08. The Struggle with Doubt

Note: These scenarios are not gender-specific. Depending on the sex of the person reading this, male and female roles can be switched.

You have been a faithful Christian for many years, actively involved in your church and striving to live according to God's Word. However, recently you have been going through a challenging season where you find yourself questioning your faith and struggling with doubts about God's goodness and presence in your life. You feel ashamed of these doubts and are unsure how to navigate this spiritual crisis. This is what you do:

a. You isolate yourself from your Christian community, fearing judgment and rejection if you share your doubts.

b. You put on a façade of strong faith, pretending everything is fine while secretly grappling with your doubts.

c. You start exploring other belief systems, thinking that you might find answers outside of Christianity.

d. You reach out to a trusted spiritual mentor or friend, honestly sharing your struggles and seeking guidance and support.

Doubt is a common experience for many Christians at some point in their faith journey. Even some of the most prominent figures in the Bible, such as John the Baptist and Thomas, experienced moments of doubt. It's important to remember that having doubts does not make you a bad Christian or indicate a lack of faith.

In fact, wrestling with doubts can be an opportunity for growth and a deeper understanding of God. As we bring our questions and uncertainties to Him, we open ourselves up to a more authentic and mature faith. James 1:5 encourages us, "If any of you lacks wisdom, you should ask God, who gives generously to all without finding fault, and it will be given to you."

One of the biggest challenges when struggling with doubt is the temptation to isolate ourselves from others. We may fear judgment, rejection, or being seen as weak in our faith. However, God has given us the gift of community to support and encourage one another. Galatians 6:2 reminds us to "carry each other's burdens, and in this way you will fulfill the law of Christ."

It's also essential to remember that doubts and questions do not negate the truth of God's Word or the reality of His love for us. In moments of doubt, we can cling to the promises found in Scripture and the unwavering character of God. As the apostle Paul declared in 2 Timothy 2:13, "If we are faithless, He remains faithful, for He cannot deny Himself."

Option (d) represents the most healthy and beneficial response to the struggle with doubt. By reaching out to a trusted spiritual mentor or friend, you create a safe space to honestly share your struggles and receive guidance and support. This aligns with the biblical principle of seeking wisdom and bearing one another's burdens.

Options (a), (b), and (c) may be tempting in the moment but ultimately hinder growth and healing. Isolating yourself, pretending everything is fine, or seeking answers outside of your faith will only lead to further confusion and disconnection from the truth.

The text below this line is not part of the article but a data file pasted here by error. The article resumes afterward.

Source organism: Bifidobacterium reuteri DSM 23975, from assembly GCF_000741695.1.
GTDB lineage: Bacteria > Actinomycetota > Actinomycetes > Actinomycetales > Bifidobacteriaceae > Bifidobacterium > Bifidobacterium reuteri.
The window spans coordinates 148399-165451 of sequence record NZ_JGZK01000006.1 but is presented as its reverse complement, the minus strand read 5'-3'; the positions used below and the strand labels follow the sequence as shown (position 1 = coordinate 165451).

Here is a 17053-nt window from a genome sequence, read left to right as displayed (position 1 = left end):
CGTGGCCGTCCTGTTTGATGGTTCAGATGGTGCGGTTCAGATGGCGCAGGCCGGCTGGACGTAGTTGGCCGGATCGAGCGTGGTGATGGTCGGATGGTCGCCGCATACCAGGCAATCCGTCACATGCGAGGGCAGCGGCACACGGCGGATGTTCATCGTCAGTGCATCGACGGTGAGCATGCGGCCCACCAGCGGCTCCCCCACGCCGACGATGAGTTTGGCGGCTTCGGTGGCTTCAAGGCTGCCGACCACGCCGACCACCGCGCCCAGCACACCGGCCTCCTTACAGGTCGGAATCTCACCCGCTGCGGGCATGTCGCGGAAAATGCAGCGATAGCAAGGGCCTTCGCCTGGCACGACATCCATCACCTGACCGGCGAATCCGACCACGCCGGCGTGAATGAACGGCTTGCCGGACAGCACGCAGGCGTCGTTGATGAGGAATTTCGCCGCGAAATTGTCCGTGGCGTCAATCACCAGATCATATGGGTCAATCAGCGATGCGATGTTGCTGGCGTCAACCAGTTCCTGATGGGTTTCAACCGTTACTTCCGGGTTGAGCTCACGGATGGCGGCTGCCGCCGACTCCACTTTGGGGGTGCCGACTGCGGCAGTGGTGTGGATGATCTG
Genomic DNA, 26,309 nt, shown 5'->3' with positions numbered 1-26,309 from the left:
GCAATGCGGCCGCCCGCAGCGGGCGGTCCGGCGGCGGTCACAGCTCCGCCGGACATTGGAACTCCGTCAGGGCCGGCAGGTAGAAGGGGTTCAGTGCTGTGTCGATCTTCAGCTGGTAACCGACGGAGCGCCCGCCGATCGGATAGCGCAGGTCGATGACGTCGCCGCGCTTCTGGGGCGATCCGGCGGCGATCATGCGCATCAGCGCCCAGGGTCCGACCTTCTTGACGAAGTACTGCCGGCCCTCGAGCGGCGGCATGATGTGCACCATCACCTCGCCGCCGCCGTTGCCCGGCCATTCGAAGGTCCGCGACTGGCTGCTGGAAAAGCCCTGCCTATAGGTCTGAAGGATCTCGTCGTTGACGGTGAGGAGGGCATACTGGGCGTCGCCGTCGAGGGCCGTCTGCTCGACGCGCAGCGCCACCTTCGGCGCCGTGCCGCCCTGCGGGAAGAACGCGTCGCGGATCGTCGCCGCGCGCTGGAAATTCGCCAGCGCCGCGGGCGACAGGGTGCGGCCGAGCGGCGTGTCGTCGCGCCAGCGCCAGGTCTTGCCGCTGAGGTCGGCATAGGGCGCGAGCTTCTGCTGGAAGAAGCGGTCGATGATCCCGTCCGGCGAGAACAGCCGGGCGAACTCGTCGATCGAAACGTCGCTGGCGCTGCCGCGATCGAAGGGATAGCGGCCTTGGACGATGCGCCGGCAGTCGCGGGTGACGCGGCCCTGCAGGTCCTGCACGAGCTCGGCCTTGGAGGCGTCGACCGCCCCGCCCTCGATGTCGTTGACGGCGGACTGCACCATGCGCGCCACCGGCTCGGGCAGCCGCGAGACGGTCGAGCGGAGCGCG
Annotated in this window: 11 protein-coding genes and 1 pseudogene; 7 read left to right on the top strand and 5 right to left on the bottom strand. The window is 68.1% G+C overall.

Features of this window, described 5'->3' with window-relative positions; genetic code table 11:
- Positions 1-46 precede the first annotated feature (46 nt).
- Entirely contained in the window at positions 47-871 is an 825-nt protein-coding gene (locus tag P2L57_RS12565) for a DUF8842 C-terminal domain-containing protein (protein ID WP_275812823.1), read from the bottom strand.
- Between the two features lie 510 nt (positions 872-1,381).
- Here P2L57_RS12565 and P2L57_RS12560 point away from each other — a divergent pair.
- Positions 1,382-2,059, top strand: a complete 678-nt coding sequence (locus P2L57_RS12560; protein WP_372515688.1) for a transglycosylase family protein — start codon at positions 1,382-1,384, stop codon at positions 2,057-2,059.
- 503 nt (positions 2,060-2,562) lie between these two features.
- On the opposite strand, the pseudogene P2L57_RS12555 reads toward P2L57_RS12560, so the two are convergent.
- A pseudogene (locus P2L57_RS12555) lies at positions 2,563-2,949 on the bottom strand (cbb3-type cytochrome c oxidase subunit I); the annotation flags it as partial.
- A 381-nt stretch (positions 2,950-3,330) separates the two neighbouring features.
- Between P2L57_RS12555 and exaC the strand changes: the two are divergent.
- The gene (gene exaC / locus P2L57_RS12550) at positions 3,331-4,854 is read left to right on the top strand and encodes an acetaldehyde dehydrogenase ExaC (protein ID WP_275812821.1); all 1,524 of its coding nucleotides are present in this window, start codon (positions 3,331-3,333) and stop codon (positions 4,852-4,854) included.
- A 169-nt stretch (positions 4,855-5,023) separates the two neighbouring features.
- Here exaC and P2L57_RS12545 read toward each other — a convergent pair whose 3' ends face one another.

1. Embrace the questions: Rather than running from your doubts, embrace them as an opportunity to deepen your faith. Bring your questions to God in prayer, trusting that He can handle your uncertainties and fears.
  2. Seek wise counsel: Reach out to a trusted spiritual mentor, pastor, or mature Christian friend. Share your struggles honestly and ask for their guidance, prayer, and support.
  3. Immerse yourself in God's Word: Spend time reading and meditating on Scripture, allowing God's truth to anchor your soul in the midst of doubt. Focus on passages that speak of God's faithfulness, love, and sovereignty.
  4. Remember God's faithfulness: Reflect on the ways God has been faithful in your life and the lives of others. Recall specific answered prayers, provisions, and moments of His presence.
  5. Practice gratitude: In times of doubt, intentionally practice gratitude. Thank God for His unchanging character, the gift of salvation, and the blessings in your life. Gratitude helps shift your perspective and renews your faith.
  6. Be patient with the process: Recognize that resolving doubts and growing in faith is a journey. Be patient with yourself and trust that God is at work, even in the midst of your struggles.

The struggle with doubt is a natural part of the Christian faith journey. Rather than viewing doubts as a weakness or failure, we can embrace them as opportunities to deepen our relationship with God and grow in our understanding of His truth. By reaching out to others, immersing ourselves in Scripture, remembering God's faithfulness, and practicing gratitude, we can navigate seasons of doubt with honesty, vulnerability, and hope. As we bring our questions and uncertainties to God, we open ourselves up to a more authentic and resilient faith, trusting that He is with us every step of the way.